Sep 08 2015
It’s been an eventful and exciting year so far, but it certainly hasn’t been without incident. With lots of travel and racing planned, and of course getting married in between, it was always going to be a busy schedule. What wasn’t part of the plan though was a string of unfortunate accidents that have taken some sting out of the season. Starting with a high speed crash while training in the Canaries, which left me a little worse for wear a few weeks out from Ironman South Africa.
Recovering from the race and the injuries it was then on to Franschoek to tie the knot with my beautiful wife Nicole, before heading over to Ironman Brazil. After getting some good Kona World Champs points in the last two races I managed to secure my slot to the big island, which was always the goal for the early part of the year.
This meant I could head over to Europe, not stressing about points and instead focus on getting strong for Kona and hopefully earn enough prize money to support the second half of the year. Training with coach, Brett Sutton and the squad in St. Moritz has many benefits. The altitude, great training partners, facilities and the numerous mountain passes to ride over, just to name a few. The latter though, didn’t exactly work in my favour. During a long and steep alpine descent another mechanical failure sent me flying over the handles, this time however, my upward trajectory was a little more severe and I came down hard, breaking my collar bone clean in two.
After hitching a ride to the hospital, the X-Rays confirmed as much and the doctors set about putting in an internal pin, with the precision and efficiency that the Swiss are well known for. This counted me out of my next three races; Ironman Zurich, Alp d’ Huez triathlon and Embruman. Needless to say, I was a little bleak, Nicole maybe even more so being back at home and unable to help. The thing with St. Moritz is there’s not much to do here except train, and certainly not on a SA Rand budget. So after a couple of days in the hospital it was back onto the indoor bike and back into the pool. Starting with 25m at a time, I managed to get a pretty proficient one armed freestyle action going and was up to 2-3km sets by the end of the week. The main goal during the injury was to try and keep up my strength, being at altitude means that you can maintain a decent level of aerobic fitness just by walking to the shops. This meant plenty of big gear work on the bike, numerous aqua jogging laps in the kids pool, and a few half day hikes up to some of the alpine peaks.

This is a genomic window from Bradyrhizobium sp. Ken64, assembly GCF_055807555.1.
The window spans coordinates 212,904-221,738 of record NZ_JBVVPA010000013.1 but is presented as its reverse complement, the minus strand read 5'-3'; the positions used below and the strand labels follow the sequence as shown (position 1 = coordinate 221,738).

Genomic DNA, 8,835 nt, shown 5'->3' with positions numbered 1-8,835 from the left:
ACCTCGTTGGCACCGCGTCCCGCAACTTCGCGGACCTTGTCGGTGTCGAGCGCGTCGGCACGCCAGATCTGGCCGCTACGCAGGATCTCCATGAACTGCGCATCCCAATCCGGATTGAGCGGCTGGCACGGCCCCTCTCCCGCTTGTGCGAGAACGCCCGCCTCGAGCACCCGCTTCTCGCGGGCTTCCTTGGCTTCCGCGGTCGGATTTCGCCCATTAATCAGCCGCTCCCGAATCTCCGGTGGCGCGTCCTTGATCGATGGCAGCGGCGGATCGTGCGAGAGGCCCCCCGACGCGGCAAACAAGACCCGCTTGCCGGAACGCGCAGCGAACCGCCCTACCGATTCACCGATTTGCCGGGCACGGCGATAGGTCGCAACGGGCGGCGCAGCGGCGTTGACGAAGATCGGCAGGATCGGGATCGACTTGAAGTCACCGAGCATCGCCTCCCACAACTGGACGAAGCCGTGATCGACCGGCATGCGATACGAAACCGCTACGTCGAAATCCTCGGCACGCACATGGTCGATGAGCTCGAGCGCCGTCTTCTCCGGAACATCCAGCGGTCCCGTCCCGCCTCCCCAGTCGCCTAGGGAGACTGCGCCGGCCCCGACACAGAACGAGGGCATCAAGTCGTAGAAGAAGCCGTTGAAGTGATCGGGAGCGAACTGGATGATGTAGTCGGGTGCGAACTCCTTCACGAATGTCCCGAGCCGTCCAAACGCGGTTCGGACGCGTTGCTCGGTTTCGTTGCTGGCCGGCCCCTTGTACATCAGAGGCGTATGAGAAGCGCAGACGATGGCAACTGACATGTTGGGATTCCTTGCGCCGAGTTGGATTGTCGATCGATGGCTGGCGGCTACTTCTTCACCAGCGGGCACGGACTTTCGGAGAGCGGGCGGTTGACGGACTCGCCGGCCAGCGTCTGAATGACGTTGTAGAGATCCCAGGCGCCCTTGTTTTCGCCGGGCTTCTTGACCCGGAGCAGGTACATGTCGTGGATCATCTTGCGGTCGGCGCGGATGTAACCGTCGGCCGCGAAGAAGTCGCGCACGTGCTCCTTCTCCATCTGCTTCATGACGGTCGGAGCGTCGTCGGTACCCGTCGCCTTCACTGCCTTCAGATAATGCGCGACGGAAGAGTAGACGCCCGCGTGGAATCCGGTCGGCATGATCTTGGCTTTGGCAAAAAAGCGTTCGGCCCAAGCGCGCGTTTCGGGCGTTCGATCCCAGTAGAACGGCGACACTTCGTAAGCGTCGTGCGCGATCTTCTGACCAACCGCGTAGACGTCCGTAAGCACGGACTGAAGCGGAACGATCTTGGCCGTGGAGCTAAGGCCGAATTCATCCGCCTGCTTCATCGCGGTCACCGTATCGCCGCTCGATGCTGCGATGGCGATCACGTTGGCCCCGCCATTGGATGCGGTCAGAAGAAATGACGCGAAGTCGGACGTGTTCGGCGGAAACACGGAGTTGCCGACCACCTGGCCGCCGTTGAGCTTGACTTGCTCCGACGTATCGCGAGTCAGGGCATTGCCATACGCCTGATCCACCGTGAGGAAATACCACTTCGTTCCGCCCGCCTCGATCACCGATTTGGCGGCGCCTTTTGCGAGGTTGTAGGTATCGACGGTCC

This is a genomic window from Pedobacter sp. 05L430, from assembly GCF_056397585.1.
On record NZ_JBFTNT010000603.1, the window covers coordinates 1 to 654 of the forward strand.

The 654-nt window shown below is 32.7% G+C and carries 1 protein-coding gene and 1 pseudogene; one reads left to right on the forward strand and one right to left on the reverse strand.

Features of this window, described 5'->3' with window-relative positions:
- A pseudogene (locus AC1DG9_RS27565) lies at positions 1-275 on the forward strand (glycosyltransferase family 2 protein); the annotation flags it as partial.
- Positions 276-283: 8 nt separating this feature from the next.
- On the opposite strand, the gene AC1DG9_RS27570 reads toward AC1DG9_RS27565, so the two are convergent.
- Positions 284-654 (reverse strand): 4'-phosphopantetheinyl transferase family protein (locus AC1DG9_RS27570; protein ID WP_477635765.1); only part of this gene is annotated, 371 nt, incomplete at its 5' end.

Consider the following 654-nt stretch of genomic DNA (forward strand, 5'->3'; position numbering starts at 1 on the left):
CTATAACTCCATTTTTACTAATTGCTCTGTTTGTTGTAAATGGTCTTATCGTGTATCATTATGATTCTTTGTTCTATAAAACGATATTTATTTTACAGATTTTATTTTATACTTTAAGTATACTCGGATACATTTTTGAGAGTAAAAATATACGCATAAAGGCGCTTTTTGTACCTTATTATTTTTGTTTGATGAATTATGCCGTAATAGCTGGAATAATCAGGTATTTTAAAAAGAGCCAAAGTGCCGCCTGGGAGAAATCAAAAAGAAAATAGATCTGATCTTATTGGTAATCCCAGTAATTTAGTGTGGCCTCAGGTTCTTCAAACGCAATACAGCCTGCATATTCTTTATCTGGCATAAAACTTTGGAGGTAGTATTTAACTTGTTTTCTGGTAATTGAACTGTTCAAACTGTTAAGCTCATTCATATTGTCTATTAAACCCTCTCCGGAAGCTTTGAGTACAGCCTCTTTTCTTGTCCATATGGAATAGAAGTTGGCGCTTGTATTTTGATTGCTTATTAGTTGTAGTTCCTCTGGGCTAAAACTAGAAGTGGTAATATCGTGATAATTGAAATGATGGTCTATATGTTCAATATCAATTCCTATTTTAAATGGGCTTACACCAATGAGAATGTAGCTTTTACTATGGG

It took a good 4 weeks to be able to swim properly with both arms and probably 5 weeks to start keeping up with the ‘slow’ lane. 6 weeks after the injury it was decided that it would be a good time to test the progress in a race situation.
So off to Budapest I went for a little 70.3 hit out. The fact that it was a non-wetsuit, fresh water swim didn’t really help my already reduced swim speed, so after getting properly dropped by the competitive field within the first 300m, I carried on alone cursing the situation. After my slowest ever 1.9km swim, the fast flat bike leg continued without incident and I came in to T2 in 11th place and still pretty angry. This meant I may have run my quickest 5km split ever but managed to reel in a few guys. Running the last half of the race a little more conservatively, I eventually worked my way up to 3rd place finishing with a 1hr09min run split. All in all not a bad day out, hopefully the swim will progress pretty quickly now, within the space of a few days would be good, ‘cause up next is 70.3 World Champs this weekend.
What I can take away from the situation of being injured, is firstly to try and keep your chin up and embrace the opportunity for a little rest and to try some different methods of training. Secondly, hurry slowly! Although my recovery was quick, it was so because we didn’t rush things and just let nature take its course, having a coach on the pool deck to haul me out before I overdid it certainly helped. Most importantly though, just try and not fall off your bike in the first place!